Make your promotions less attractive to organized fraudsters

Walking a tightrope between your growth strategy and your fraud prevention strategy is another way to limit promotion abuse. Fraudsters make money off of promo abuse by reselling the discounted product for a lesser discount than they got with the promotion—if they have a food delivery promo for 50% off, they might resell that same service to someone else for 30% off, and pocket the difference. At the scale of hundreds of accounts and promo codes, it can stack up to real money.

But the money has to be there for fraudsters to be interested. Organized fraudsters treat these multi-accounting schemes like a business, meaning they take their ROI into account. If the discounts or credits on offer don’t leave enough margin for fraudsters to resell them, they’ll go elsewhere in search of better deals.

That’s not to say that discounts shouldn’t be attractive to new users, though. According to Jaanus, at Bolt, he recommends a Goldilocks approach:

“If [fraudsters] only get 5% discount, it's not worth their time and effort. But if you offer, like I said, 50%, 70% off, then there is a margin for them to make a profit, so that matters as well. And this is why I'm trying to communicate with our campaign team, ‘Is that okay, can we do something in the middle crowd?’ Because yeah, obviously we want to give a good offer for a new customer as well, but maybe instead of giving 50% percent off the first order, [you do] five orders, 10 percent off each.”

Changing the structure of promo campaigns is one good way to make them less monetizable for promo abusers, which lessens their incentives to take advantage of a given campaign.

Have KPIs and acceptable loss thresholds in place

There’s no silver bullet for stopping all fraud, and trying to do so could backfire by resulting in false positives and too much friction for legitimate users.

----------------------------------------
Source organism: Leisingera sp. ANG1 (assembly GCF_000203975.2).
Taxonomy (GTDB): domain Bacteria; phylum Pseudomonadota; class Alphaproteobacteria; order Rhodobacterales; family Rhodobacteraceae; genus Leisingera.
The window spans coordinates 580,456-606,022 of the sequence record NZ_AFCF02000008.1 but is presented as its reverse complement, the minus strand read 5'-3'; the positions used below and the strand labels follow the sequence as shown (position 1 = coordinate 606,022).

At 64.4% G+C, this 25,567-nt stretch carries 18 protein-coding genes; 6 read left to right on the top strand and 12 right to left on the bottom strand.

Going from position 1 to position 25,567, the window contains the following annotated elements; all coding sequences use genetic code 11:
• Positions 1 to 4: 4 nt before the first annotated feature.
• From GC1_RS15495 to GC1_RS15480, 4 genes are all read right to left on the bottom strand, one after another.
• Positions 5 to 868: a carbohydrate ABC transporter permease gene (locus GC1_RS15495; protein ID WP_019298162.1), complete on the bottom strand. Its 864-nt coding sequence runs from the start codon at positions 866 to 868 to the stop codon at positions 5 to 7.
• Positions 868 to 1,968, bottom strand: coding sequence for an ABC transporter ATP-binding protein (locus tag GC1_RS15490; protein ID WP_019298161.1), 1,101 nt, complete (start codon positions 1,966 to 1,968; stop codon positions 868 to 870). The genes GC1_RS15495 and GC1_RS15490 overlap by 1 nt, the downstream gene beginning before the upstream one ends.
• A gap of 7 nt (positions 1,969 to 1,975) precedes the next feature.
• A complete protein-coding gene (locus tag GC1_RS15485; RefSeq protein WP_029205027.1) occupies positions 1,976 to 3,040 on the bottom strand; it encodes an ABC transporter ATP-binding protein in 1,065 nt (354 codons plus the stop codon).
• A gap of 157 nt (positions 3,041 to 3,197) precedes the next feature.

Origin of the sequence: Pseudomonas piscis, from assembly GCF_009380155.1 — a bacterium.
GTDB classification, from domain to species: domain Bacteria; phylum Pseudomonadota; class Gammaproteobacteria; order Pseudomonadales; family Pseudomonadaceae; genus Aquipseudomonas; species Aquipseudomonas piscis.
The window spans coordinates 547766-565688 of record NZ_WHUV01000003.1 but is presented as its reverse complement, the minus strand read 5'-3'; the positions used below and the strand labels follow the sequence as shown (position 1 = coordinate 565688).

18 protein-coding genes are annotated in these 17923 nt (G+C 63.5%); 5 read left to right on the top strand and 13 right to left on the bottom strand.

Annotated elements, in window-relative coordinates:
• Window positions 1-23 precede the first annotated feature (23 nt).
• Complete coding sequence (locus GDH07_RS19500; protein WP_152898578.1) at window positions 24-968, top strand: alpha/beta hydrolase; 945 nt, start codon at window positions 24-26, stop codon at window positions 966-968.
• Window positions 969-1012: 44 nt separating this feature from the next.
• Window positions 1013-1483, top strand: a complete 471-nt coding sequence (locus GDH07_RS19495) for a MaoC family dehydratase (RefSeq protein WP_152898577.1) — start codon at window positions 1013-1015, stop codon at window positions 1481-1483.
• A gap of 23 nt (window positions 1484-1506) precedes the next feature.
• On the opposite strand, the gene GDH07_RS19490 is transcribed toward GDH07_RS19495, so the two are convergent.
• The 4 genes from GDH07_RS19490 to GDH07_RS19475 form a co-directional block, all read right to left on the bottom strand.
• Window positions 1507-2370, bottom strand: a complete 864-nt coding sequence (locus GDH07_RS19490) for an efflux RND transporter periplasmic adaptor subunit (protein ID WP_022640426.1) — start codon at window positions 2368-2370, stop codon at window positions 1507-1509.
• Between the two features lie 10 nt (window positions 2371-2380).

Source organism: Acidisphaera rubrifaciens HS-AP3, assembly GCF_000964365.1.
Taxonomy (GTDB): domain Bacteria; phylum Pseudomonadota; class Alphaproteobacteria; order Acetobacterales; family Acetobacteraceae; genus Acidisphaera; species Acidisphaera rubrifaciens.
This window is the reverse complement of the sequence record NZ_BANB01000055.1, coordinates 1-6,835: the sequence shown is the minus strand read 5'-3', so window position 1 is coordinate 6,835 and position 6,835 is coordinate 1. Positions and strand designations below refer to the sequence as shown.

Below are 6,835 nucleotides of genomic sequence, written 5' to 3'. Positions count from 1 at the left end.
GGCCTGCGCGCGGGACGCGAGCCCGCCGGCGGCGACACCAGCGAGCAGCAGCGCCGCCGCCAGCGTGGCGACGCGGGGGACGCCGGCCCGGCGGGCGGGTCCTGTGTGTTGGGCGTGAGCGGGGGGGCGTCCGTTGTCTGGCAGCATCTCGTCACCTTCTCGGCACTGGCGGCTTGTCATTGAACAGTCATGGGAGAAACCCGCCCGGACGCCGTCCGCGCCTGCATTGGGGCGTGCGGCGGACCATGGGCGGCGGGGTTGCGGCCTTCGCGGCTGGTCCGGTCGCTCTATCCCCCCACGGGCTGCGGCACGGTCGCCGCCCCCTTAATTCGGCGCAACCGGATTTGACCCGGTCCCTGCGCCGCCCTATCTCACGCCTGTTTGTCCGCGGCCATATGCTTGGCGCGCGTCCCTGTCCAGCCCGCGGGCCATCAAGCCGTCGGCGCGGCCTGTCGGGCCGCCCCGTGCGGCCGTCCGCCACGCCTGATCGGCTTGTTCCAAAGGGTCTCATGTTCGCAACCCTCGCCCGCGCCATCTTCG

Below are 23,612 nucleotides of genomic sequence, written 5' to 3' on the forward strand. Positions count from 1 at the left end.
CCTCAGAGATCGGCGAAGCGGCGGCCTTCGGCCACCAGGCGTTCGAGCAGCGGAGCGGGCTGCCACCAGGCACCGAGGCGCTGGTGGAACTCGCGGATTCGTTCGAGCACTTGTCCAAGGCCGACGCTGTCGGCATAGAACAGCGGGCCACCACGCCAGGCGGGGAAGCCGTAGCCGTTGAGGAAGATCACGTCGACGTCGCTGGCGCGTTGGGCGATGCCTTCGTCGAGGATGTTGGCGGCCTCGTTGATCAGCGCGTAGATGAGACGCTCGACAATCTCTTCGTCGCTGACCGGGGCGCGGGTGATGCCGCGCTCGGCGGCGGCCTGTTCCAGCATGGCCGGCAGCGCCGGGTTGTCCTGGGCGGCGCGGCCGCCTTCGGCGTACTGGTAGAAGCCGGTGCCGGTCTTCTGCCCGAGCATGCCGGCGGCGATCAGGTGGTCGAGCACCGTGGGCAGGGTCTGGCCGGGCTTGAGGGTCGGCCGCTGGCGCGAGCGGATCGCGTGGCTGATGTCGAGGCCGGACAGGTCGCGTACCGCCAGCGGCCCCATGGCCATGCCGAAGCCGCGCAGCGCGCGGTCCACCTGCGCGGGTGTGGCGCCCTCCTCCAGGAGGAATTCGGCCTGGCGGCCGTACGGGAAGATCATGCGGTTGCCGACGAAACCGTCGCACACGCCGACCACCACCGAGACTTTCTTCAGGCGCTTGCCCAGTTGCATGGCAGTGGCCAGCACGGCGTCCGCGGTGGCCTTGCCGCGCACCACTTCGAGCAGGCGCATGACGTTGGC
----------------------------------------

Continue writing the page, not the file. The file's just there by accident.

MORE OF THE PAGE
Vlad Branin of Gett shared his perspective on campaign metrics:

“In this case, for example, in our rules, there is no marketing campaign that's going to be launched without consulting with the fraud team and the product team and setting up the particular KPIs and metrics for the campaign, especially about the level of fraud that we agree to accept.”

Collaboration and agreement between marketing and fraud prevention about acceptable fraud levels can help put guard rails on a campaign. That way, fraud prevention doesn’t hurt growth by introducing extra friction into the campaign, and marketing doesn’t accidentally donate a significant portion of their budget to enterprising fraud groups.

Maintain the ability to change or stop a campaign

In a worst case scenario, if it’s clear that a campaign has a widespread abuse problem, it’s important that your platform has the legal right to put the brakes on that campaign. It’s also a good idea to ensure that you have the right to deny promotion benefits to specific users—for instance, if you have reason to believe that a given user has already claimed that promo code on a different account.

To Vlad, not having an emergency stop button on a campaign is one of the red flags he sees from platforms.

“For me, it’s not having the ability to stop a campaign and the ability to control the amount of users or usage of your campaign. This is a big, big red flag.”

Jaanus made a similar point earlier in the webinar, saying:

“Make sure that you have talked to the legal team [about] terms and conditions in place, so if you run a promotion, you have a nice legal way to back out of it, and you can take away somebody's promotional code…People will not be happy about it, and they can complain, but at least then, your customer service can point them to these terms and conditions and say that, ‘Yes, we can do that, and we can stop the campaign at any point of time as well.’”

Like giving out a free sample in a grocery store, promo campaigns can be the perfect way to invite new users to try your product at little risk for themselves. When fraudsters get involved, though, what’s meant to be a something-for-something arrangement can quickly spiral into an all-for-one buffet. Keeping legal protections in place, encouraging collaboration between marketing and fraud teams, and prioritizing tamper-resistant device fingerprinting to stop multi-accounting are all excellent ways to protect your marketing campaigns from abuse.